By Heather R. Cotter, IPSA Executive Director
The global public safety community has witnessed, directly and through news reports, a tremendous amount of violence. It is just absolutely devastating to see these events unfold before us.
Today there was a mass casualty shooting at a workplace in Orlando, Florida. Investigators believe this atrocity is from a disgruntled employee.
Over the weekend, we learned about the London Bridge terrorist attack – in which a vehicle was used as a weapon. Several innocents lost their lives and many were injured. Then there was a second incident at the Borough Market in which the attackers were using knives as weapons.
In May, there was a suicide bombing at an Ariana Grande concert in Manchester – another mass casualty incident in which 22 perished.
An unpredictable environment
When the unpredictable happens, our first responders must be fully prepared to respond – whether it’s a single incident or a complex, coordinated attack.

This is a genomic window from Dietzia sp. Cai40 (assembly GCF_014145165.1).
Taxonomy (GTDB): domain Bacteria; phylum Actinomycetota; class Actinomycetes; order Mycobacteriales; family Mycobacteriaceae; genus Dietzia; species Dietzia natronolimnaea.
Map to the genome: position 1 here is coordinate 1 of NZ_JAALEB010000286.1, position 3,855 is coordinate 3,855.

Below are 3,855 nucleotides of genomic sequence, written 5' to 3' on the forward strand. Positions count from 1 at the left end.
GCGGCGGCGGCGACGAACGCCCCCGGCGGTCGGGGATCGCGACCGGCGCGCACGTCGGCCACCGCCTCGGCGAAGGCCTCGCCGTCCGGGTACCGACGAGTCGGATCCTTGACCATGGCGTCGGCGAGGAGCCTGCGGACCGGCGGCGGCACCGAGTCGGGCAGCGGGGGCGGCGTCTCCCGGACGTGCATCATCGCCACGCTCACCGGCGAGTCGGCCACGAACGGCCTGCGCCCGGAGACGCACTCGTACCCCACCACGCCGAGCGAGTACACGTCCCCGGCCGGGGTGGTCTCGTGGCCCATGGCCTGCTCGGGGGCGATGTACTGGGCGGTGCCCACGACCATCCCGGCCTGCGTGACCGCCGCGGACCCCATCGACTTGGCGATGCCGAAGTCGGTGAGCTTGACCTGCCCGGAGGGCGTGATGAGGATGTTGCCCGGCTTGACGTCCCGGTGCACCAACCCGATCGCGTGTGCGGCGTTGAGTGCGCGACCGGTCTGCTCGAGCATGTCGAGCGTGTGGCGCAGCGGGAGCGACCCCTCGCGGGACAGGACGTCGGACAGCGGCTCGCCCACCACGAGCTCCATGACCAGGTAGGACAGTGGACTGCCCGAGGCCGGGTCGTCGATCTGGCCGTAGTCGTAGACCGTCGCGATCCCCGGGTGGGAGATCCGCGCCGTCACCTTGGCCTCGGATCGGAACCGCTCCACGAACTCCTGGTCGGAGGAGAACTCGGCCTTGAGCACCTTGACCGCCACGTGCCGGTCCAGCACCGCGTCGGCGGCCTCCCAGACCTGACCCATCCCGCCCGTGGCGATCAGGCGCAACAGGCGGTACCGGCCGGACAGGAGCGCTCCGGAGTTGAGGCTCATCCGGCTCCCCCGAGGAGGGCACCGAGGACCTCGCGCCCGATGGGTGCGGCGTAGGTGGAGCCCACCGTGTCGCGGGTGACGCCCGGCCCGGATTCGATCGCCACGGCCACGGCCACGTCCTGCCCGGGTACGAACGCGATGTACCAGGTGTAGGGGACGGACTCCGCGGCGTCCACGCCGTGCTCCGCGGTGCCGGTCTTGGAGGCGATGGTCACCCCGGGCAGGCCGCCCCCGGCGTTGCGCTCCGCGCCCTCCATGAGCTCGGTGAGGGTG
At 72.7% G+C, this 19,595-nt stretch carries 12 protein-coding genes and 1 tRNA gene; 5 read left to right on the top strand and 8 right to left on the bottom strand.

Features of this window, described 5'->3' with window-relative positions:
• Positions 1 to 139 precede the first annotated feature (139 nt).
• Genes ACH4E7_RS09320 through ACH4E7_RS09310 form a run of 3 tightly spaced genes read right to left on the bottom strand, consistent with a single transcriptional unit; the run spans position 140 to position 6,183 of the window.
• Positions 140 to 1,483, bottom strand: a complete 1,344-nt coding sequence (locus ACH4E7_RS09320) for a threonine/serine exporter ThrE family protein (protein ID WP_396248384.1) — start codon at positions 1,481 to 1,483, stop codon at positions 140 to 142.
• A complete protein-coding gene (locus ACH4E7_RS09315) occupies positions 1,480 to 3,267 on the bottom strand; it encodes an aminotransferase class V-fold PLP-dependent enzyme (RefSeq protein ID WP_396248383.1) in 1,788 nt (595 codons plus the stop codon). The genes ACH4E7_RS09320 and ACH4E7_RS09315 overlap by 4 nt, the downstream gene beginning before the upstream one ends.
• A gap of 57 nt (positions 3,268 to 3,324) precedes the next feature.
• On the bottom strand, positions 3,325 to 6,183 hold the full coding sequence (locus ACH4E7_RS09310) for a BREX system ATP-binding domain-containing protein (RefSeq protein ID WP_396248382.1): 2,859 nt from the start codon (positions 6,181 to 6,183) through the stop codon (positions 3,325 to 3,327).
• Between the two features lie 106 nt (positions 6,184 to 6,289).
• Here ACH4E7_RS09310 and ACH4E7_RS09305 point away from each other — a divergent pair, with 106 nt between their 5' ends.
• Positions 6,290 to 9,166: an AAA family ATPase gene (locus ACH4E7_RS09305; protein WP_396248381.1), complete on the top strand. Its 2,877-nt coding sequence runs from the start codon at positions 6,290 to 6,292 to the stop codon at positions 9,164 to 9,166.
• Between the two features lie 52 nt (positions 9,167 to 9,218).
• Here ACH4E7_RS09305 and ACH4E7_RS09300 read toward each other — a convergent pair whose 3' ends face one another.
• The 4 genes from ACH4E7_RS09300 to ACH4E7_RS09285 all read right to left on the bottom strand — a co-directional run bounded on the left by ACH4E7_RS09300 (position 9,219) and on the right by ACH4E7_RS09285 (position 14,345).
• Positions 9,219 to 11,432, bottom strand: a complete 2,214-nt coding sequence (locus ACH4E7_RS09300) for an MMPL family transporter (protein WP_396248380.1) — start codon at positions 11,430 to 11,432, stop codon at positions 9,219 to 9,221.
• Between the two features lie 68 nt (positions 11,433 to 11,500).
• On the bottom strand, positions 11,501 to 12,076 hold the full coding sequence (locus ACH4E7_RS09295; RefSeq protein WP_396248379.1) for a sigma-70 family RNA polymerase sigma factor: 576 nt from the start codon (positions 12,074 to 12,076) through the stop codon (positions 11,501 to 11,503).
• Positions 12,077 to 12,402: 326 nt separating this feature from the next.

Law enforcement, firefighters, EMS, telecommunicators, transportation, hospitals, emergency management and allied emergency responders are relying on their training, standard operating procedures and an effective incident command to get through the chaos while protecting the lives of citizens and keeping themselves safe from harm.
While on scene, it is often unknown whether all the suspects have been identified and captured. It is unknown how many victims are injured. It is unknown whether another incident is going to occur in a nearby location. The work our first responders perform during these high-risk operations, and in an unpredictable environment, is admirable. It takes exceptional human beings to work at ground zero.
First responders – whether they are in the United States or the United Kingdom – are operating under tremendous amount of stress while any attack unfolds. This stress continues even during the aftermath.
What we can learn from these recent mass casualty attacks is that weaponry, type of incident, locations, geography, attackers’ demographics and time of day all varies.
Given this, we must continue to provide education, tools, resources and share our after-action debriefings and lessons learned with one another. Globally, agencies, trainers and organizations must apply those lessons learned in training because the reality we face is these attacks can happen anywhere at any time.
Our thoughts and prayers are with the victims, families, friends and colleagues of the innocents whose lives were devastated by these recent attacks.